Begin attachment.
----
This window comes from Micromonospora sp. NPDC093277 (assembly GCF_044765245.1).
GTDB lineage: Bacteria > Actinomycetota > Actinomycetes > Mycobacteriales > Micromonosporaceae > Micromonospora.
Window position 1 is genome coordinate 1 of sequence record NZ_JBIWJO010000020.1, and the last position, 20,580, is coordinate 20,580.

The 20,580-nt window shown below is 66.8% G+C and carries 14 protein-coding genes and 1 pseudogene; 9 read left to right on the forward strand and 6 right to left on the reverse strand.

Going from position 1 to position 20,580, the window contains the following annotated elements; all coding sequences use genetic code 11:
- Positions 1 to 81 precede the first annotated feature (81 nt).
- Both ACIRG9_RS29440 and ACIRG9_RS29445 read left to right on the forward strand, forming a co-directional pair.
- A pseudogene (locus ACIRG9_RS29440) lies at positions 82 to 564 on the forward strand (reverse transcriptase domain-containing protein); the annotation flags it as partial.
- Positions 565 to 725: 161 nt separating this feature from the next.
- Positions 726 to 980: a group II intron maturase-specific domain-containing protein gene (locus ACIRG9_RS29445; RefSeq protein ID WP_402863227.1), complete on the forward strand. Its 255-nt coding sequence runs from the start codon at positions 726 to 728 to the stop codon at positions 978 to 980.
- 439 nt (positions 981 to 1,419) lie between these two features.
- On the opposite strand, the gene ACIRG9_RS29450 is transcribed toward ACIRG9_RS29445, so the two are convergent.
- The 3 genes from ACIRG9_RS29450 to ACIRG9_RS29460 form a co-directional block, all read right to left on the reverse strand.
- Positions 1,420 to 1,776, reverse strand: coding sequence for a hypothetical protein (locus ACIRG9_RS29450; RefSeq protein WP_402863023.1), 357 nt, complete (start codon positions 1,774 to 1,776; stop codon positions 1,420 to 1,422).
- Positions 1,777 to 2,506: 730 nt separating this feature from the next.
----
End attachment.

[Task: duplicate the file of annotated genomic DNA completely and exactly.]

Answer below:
This window comes from Micromonospora sp. NPDC093277 (assembly GCF_044765245.1).
GTDB lineage: Bacteria > Actinomycetota > Actinomycetes > Mycobacteriales > Micromonosporaceae > Micromonospora.
Window position 1 is genome coordinate 1 of sequence record NZ_JBIWJO010000020.1, and the last position, 20,580, is coordinate 20,580.

The 20,580-nt window shown below is 66.8% G+C and carries 14 protein-coding genes and 1 pseudogene; 9 read left to right on the forward strand and 6 right to left on the reverse strand.

Going from position 1 to position 20,580, the window contains the following annotated elements; all coding sequences use genetic code 11:
- Positions 1 to 81 precede the first annotated feature (81 nt).
- Both ACIRG9_RS29440 and ACIRG9_RS29445 read left to right on the forward strand, forming a co-directional pair.
- A pseudogene (locus ACIRG9_RS29440) lies at positions 82 to 564 on the forward strand (reverse transcriptase domain-containing protein); the annotation flags it as partial.
- Positions 565 to 725: 161 nt separating this feature from the next.
- Positions 726 to 980: a group II intron maturase-specific domain-containing protein gene (locus ACIRG9_RS29445; RefSeq protein ID WP_402863227.1), complete on the forward strand. Its 255-nt coding sequence runs from the start codon at positions 726 to 728 to the stop codon at positions 978 to 980.
- 439 nt (positions 981 to 1,419) lie between these two features.
- On the opposite strand, the gene ACIRG9_RS29450 is transcribed toward ACIRG9_RS29445, so the two are convergent.
- The 3 genes from ACIRG9_RS29450 to ACIRG9_RS29460 form a co-directional block, all read right to left on the reverse strand.
- Positions 1,420 to 1,776, reverse strand: coding sequence for a hypothetical protein (locus ACIRG9_RS29450; RefSeq protein WP_402863023.1), 357 nt, complete (start codon positions 1,774 to 1,776; stop codon positions 1,420 to 1,422).
- Positions 1,777 to 2,506: 730 nt separating this feature from the next.